• 15 MOBO Awards nominations
  • 4 BBC Radio 2 Folk Award 2019 nominees and 1 winner
  • 13 Jazz FM Awards 2020 nominees and 5 winners
  • 1 BRIT Award for Dave
  • Elles Bailey’s UK Blues Award for Album of the Year
  • Grantees were selected for Album of the Year Prizes in Northern Ireland (Kitt Philippa – NI Music Prize) and Wales (Deyah – Welsh Music Prize) for their directly funded records
  • Momentum grantee Jessica Agombar co-wrote smash hit BTS song ‘Dynamite’ which broke YouTube viewing records and has been No. 1 in 16 countries
  • Fellow Momentum grantee, Leo Kalyan co-wrote UK and International No. 1 song ‘Head & Heart’ with Joel Corry & MNEK
  • Dozens of grantees signed record label and publishing deals in 2020
  • As well as the usual heavy rotation on the airwaves and on playlists for grantees, mainstream media coverage has included MOBO UnSung 2018 winner, Graft winning the BBC’s Rap Game
  • UK (the series was presented by advisor, DJ Target and also featured grantees Ms. Banks, The Fanatix and Yungen as guest mentors), Steve Reid Innovation Awardee, Moses Boyd co-presented the BBC’s revived ‘Jazz 625’ show with Keychange Innovator, Jamz Supernova, and we even had grantees AJ Tracey and TrueMendous featured in Christmas TV adverts for mainstream brands.


The above adaptations and resilience would not have been possible without ongoing and new support from funding and industry partners. And we have worked more closely with the industry than ever before. Examples include:

  • Beggars Group CEO, Paul Redding took on the mammoth task of swimming the English Channel overnight to raise funds for our new programme which will power up Black creative and executive talent. Donations helped to raise over £126,000 (half for PRS Foundation and half for US charity, Sweet Relief) and included significant donations from other music companies and individuals across the music industry
  • Likewise, the Spotify-supported Sustaining Creativity Fund received hundreds of donations from music companies, industry executives, music fans and grantees
  • PPL became headline sponsors of the PPL Momentum Music Fund in February. Since then, 55 talented artists have been supported
  • We announced our new Youth Music partnership for our pioneering Talent Development Partner programme
  • We supported a record number of grantees for The Composers’ Fund this year thanks to our new partnership with Jerwood Arts

Although celebrating 20 years of vital support from our main donor, PRS for Music was put on hold (but watch this space for our 21st Birthday plans), we have collaborated effectively in several ways, including launching our PRS Presents… partnership and collaborating on the Black History Month M-Magazine special edition. And we contributed to the PRS for Music Emergency Relief Fund – formed by PRS and administered by our sister charity, the PRS Members Fund – which since its launch in March has raised more than £2.1m and provided vital support to help over 4,000 songwriters and composers.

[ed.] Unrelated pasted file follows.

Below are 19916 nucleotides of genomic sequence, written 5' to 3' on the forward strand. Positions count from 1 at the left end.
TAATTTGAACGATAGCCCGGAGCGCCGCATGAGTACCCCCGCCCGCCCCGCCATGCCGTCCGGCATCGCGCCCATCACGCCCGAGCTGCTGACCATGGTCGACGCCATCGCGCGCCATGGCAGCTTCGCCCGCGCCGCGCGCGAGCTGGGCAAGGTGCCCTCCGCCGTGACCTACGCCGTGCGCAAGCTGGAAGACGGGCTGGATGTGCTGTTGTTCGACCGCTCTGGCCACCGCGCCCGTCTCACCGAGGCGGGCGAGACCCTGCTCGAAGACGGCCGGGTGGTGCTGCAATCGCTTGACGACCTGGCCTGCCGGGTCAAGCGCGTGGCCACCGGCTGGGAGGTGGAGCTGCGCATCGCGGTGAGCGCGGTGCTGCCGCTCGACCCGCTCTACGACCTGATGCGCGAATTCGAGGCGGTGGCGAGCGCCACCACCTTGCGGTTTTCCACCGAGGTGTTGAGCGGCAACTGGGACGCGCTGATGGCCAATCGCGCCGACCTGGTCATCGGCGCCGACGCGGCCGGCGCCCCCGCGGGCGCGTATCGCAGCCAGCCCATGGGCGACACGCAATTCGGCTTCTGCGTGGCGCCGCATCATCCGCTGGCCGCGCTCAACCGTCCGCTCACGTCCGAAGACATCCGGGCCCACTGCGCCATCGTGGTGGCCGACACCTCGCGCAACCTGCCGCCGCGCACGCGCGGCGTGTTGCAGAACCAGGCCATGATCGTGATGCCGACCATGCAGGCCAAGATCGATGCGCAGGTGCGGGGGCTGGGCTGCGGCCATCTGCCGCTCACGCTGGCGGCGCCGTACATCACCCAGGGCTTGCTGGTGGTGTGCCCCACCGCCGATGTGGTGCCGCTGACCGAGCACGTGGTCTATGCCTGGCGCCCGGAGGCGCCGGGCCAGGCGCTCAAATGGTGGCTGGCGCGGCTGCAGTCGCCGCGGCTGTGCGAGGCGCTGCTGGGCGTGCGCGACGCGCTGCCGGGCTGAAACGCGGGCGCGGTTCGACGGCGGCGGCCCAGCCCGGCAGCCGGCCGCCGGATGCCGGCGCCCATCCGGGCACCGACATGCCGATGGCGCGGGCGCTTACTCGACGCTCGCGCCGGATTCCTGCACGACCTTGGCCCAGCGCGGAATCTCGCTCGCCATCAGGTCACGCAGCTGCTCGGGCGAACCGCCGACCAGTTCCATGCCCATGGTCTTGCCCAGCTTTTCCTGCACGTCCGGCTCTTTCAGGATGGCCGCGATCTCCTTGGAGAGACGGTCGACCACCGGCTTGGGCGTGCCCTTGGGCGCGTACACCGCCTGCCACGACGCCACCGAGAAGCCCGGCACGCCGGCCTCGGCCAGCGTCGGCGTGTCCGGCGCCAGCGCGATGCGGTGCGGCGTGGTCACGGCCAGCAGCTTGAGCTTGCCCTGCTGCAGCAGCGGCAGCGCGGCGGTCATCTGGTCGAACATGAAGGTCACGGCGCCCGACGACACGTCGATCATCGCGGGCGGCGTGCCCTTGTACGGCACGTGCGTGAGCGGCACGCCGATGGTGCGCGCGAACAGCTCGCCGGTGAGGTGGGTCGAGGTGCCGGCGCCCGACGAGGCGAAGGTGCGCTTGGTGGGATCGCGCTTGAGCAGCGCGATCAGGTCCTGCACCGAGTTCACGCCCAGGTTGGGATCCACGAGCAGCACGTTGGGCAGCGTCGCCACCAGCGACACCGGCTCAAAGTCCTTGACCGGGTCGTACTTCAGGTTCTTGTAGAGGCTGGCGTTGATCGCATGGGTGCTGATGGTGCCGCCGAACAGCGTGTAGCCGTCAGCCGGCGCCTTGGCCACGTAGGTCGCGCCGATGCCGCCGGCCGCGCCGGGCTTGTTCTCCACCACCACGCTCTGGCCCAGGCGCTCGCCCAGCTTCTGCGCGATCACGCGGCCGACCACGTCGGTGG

Beyond Solidarity

We believe that the success of the music we fund is driven by the diversity of the people who create it.

The pandemic disproportionately impacts underrepresented groups, so we must all act with a greater sense of urgency in 2021 to tackle racial disparity, gender inequality, ableism and socio-economic inequality.

As mentioned in my Comment piece for IQ, this solidarity and a groundswell of ‘building back better’ conversations are welcome. But to bring about meaningful and lasting change, public solidarity is not enough. Goodwill amounts to little more than window-dressing if not followed up by commitments, action and accountability.

I was delighted to announce just before Christmas that Yaw Owusu has been appointed to a new Senior Management role to oversee the management of a new programme to power up Black creative and executive talent. Yaw has been shaping the programme alongside co-founder Ben Wynter, our new Executive Steering Committee and 7 Focus Groups. The game-changing new initiative for long-term change will be announced before the end of the month.

We know that targeted inclusivity programmes work best when we collaborate with the industry. We therefore welcome further conversations with music companies and individuals in all sectors so that together we can shape a stronger, connected and sustainable music community.